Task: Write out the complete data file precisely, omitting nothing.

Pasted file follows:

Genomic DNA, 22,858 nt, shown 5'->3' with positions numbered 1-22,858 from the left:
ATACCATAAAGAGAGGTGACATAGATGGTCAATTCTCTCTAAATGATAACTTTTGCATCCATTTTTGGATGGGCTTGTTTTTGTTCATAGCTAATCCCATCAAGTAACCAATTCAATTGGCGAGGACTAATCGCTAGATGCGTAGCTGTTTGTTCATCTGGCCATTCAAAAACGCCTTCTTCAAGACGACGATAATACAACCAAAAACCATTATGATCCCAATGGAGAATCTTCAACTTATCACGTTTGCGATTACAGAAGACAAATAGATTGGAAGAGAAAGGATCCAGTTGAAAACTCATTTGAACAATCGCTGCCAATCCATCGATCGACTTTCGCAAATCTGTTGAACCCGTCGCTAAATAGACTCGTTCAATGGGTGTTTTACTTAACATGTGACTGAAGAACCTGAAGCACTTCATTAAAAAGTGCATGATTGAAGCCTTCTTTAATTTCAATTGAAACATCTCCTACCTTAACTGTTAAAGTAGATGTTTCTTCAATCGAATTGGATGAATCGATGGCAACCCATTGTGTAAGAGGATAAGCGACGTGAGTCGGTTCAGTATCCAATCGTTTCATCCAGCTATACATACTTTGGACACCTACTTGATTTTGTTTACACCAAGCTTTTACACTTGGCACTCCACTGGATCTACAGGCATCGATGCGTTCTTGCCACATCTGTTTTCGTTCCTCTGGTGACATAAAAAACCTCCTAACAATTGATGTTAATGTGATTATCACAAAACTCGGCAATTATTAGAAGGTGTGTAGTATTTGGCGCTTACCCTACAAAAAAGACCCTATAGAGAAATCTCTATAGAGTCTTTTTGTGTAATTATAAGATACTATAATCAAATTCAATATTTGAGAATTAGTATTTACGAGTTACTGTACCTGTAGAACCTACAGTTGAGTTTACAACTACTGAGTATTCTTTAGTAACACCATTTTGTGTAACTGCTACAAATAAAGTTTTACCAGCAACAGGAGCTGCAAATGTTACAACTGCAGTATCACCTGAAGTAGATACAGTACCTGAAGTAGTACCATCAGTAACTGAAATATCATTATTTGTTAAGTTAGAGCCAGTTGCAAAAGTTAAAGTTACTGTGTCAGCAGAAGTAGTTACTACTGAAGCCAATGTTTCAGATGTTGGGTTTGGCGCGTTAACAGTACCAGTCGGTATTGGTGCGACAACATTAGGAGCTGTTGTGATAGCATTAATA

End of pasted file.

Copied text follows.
Genomic DNA, 22,858 nt, shown 5'->3' with positions numbered 1-22,858 from the left:
ATACCATAAAGAGAGGTGACATAGATGGTCAATTCTCTCTAAATGATAACTTTTGCATCCATTTTTGGATGGGCTTGTTTTTGTTCATAGCTAATCCCATCAAGTAACCAATTCAATTGGCGAGGACTAATCGCTAGATGCGTAGCTGTTTGTTCATCTGGCCATTCAAAAACGCCTTCTTCAAGACGACGATAATACAACCAAAAACCATTATGATCCCAATGGAGAATCTTCAACTTATCACGTTTGCGATTACAGAAGACAAATAGATTGGAAGAGAAAGGATCCAGTTGAAAACTCATTTGAACAATCGCTGCCAATCCATCGATCGACTTTCGCAAATCTGTTGAACCCGTCGCTAAATAGACTCGTTCAATGGGTGTTTTACTTAACATGTGACTGAAGAACCTGAAGCACTTCATTAAAAAGTGCATGATTGAAGCCTTCTTTAATTTCAATTGAAACATCTCCTACCTTAACTGTTAAAGTAGATGTTTCTTCAATCGAATTGGATGAATCGATGGCAACCCATTGTGTAAGAGGATAAGCGACGTGAGTCGGTTCAGTATCCAATCGTTTCATCCAGCTATACATACTTTGGACACCTACTTGATTTTGTTTACACCAAGCTTTTACACTTGGCACTCCACTGGATCTACAGGCATCGATGCGTTCTTGCCACATCTGTTTTCGTTCCTCTGGTGACATAAAAAACCTCCTAACAATTGATGTTAATGTGATTATCACAAAACTCGGCAATTATTAGAAGGTGTGTAGTATTTGGCGCTTACCCTACAAAAAAGACCCTATAGAGAAATCTCTATAGAGTCTTTTTGTGTAATTATAAGATACTATAATCAAATTCAATATTTGAGAATTAGTATTTACGAGTTACTGTACCTGTAGAACCTACAGTTGAGTTTACAACTACTGAGTATTCTTTAGTAACACCATTTTGTGTAACTGCTACAAATAAAGTTTTACCAGCAACAGGAGCTGCAAATGTTACAACTGCAGTATCACCTGAAGTAGATACAGTACCTGAAGTAGTACCATCAGTAACTGAAATATCATTATTTGTTAAGTTAGAGCCAGTTGCAAAAGTTAAAGTTACTGTGTCAGCAGAAGTAGTTACTACTGAAGCCAATGTTTCAGATGTTGGGTTTGGCGCGTTAACAGTACCAGTCGGTATTGGTGCGACAACATTAGGAGCTGTTGTGATAGCATTAATA